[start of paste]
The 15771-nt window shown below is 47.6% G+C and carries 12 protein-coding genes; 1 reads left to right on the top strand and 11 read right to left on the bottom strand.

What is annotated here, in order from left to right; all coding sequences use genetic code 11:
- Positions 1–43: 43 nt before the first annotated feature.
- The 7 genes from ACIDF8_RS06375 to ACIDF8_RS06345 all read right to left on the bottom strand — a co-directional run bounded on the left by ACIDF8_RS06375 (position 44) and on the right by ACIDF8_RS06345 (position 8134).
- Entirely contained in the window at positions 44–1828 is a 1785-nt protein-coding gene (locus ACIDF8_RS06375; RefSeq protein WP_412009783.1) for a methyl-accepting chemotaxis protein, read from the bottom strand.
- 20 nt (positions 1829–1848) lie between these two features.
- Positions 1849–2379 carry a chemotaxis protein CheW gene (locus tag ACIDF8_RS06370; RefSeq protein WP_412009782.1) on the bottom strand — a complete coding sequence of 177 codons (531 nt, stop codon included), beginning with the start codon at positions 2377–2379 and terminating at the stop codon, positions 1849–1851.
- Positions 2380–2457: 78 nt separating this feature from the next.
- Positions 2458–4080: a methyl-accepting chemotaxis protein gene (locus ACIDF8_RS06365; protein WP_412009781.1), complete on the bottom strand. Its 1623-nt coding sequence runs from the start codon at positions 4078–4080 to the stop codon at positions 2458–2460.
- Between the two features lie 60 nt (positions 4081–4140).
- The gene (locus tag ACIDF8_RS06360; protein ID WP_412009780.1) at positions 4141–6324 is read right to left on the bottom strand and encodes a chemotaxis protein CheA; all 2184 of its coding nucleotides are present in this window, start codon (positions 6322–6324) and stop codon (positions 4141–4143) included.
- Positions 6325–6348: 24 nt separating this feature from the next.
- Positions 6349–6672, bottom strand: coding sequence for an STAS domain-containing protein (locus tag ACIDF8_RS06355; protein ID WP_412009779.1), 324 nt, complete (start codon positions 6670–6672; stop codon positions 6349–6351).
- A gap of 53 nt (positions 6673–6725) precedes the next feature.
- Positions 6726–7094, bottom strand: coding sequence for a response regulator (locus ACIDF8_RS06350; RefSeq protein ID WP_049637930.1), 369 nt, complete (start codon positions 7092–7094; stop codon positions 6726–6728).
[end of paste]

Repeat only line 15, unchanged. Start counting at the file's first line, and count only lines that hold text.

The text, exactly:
- Positions 6726–7094, bottom strand: coding sequence for a response regulator (locus ACIDF8_RS06350; RefSeq protein ID WP_049637930.1), 369 nt, complete (start codon positions 7092–7094; stop codon positions 6726–6728).